The second model is mice with tumors deficient for another famous suppressor of tumorigenesis, the retinoblastoma protein (pRb1). We published data showing that DR is minimally effective in delaying the development or growth of spontaneous neuroendocrine tumors (pituitary and thyroid) in Rb1+/- mice. Based on this, we predicted that eRapa treatment starting at 8-9 weeks of age would also be minimally effective in extending longevity and preventing tumor development and growth. We showed the exact opposite – eRapa is very effective in extending the life span of both male and female due to a reduction of thyroid tumors and a delay in the development and slower growth of pituitary tumors.

The third is a mouse model of intestinal adenomas called ApcMin/+. Since our formulation of rapamycin is delivered to the gut, we predicted it would be efficacious in this model. In a paper ready for submission, we show that eRapa starting at 8 weeks of age extends their life span to almost that of wild type mice (mid dose) or exceeds that of wild type (high dose).

In summary, eRapa is the first anticancer prophylactic drug, which could have a large impact on the amelioration of age-associated cancer and, at the same tiem, extend the healthy portion of our lives. The mTOR system like aging is woven into the very fabric of life. It is no wonder that its regulation has a profound effect on the length and quality of life. We are just beginning to understand this very deep connection and the exciting possibilities at hand.


High throughput/content screening technology – Using automated fluorescent microscopy (aka image cytometery), we are developing cell based assays that can be adapted for large scale screens using small interfering RNAs (siRNAs), or chemical libraries. Cell based assays are more amenable in academic-based laboratories for purposes of discovering new targets and drugs. An example is our prolactin array-containing cell line below, which has been used to identify estrogen-like compounds in a chemical library. Our goal is development of a center to promote the discovery of new biological targets and drugs by providing assistance and expertise to UTHSC investigators.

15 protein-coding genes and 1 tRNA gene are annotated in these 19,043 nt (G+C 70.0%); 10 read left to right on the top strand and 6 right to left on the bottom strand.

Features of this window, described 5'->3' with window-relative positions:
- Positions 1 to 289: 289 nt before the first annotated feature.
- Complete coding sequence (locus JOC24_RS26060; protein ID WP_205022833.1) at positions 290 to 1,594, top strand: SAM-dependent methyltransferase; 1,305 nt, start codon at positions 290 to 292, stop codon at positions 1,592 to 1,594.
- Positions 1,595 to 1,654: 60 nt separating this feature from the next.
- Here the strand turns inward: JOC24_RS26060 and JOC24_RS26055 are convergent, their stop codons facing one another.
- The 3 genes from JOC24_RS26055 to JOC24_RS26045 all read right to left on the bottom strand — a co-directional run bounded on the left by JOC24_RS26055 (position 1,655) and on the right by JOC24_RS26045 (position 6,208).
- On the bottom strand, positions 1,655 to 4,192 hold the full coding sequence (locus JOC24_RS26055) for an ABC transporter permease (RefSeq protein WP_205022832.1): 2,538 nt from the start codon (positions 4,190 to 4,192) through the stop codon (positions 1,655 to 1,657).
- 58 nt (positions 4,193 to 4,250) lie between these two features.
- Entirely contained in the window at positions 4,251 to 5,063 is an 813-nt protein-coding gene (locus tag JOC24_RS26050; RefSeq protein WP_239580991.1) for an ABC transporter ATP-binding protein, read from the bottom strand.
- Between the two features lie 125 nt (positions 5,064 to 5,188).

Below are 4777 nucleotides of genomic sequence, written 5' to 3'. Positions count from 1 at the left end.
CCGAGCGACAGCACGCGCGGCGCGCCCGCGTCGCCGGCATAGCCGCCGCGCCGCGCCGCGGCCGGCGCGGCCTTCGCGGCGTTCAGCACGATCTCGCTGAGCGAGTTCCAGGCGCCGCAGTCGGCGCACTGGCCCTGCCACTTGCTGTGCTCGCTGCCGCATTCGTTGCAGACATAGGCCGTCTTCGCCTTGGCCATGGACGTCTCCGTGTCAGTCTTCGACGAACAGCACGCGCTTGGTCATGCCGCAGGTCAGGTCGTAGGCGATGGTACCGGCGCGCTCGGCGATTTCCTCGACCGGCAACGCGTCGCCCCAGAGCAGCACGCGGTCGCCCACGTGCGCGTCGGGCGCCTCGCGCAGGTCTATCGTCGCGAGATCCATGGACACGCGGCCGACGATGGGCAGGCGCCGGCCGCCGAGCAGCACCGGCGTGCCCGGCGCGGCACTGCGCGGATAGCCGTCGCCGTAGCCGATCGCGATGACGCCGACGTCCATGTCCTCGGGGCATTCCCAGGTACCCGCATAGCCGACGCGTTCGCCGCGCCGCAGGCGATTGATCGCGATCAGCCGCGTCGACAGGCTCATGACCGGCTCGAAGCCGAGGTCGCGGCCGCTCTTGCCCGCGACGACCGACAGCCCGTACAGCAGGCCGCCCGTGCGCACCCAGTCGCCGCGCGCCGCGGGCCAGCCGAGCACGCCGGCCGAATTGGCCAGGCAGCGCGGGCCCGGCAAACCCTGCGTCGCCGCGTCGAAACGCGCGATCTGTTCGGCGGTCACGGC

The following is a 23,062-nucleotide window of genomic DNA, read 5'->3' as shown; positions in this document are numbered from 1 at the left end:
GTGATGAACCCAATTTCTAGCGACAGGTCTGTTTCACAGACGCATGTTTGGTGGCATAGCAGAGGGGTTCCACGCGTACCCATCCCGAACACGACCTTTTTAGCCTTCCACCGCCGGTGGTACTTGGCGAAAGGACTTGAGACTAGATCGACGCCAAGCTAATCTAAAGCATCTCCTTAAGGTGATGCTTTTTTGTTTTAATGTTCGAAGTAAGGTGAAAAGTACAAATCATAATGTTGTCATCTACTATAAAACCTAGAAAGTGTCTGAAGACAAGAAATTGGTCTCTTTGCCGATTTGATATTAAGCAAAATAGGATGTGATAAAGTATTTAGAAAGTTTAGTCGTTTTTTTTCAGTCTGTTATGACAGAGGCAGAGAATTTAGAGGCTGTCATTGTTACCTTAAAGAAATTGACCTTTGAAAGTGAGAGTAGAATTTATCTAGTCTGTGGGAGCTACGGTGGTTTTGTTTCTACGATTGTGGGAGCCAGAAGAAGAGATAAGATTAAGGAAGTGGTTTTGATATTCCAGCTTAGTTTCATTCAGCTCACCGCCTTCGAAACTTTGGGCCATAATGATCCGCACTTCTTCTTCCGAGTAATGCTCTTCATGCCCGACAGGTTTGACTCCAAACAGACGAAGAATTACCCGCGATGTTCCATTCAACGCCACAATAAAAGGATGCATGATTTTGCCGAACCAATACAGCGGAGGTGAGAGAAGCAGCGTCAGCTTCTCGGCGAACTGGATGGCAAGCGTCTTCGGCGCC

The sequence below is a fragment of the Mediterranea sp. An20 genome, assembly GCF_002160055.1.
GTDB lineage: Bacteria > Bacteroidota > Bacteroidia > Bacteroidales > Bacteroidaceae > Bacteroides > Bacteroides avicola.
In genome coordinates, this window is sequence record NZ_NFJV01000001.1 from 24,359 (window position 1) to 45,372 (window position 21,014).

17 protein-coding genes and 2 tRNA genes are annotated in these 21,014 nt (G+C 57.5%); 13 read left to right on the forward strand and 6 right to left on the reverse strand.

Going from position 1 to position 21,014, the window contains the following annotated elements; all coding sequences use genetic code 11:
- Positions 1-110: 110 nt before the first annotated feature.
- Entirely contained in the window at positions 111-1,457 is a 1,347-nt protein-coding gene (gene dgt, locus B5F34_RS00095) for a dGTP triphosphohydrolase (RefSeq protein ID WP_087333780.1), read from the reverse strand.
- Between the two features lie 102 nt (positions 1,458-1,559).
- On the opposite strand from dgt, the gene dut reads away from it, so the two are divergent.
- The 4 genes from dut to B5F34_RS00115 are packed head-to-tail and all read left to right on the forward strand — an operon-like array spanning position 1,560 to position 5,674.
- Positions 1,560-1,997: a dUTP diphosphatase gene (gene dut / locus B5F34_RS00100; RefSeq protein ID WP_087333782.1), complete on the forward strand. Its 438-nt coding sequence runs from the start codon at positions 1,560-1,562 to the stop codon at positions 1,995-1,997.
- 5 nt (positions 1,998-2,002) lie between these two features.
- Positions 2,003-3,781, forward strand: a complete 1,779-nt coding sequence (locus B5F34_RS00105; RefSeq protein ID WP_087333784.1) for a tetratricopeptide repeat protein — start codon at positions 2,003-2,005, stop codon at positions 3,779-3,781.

Pituitary-specific gene transcription – This involves the discovery and study of a pituitary-specific transcription factor called PUF-I, which later became known as Pit-1. Our approaches include cell-free transcription and more recently cell biological assays.

Single cell transcription factor dynamics – I designed a chromosomally integrated array of DNA-binding sites using the prolactin enhancer/promoter as the prototype. In collaboration with Michael A. Mancini’s laboratory at Baylor College of Medicine, we have shown that the array binds Pit-1 and estrogen receptor and is visible as a bright focus in living and fixed cells that express these transcription factor translationally fused to the green fluorescent protein. The array is transcriptionally fused to a gene encoding dsRed-SKL protein, which reports estrogen and anti-estrogen responsiveness as cytoplasmic (peroxisome) red fluorescent foci. The array also provides multiplex data regarding large-scale changes in chromatin (expansion with agonist, and contraction with antagonist), co-localization with RNA polymerase and co-activators/repressors, and dynamics of Pit-1 and ER? exchange at array chromatin. The cell line will be useful in providing data in tests of stochastic models of mammalian transcription factor function.

mTOR inhibition as anti-aging – Mechanistic target of rapamycin (mTOR) inhibition by our novel formulation, encapsulated (enteric) rapamycin (eRapa) as an effective intervention to treat aging and associated diseases.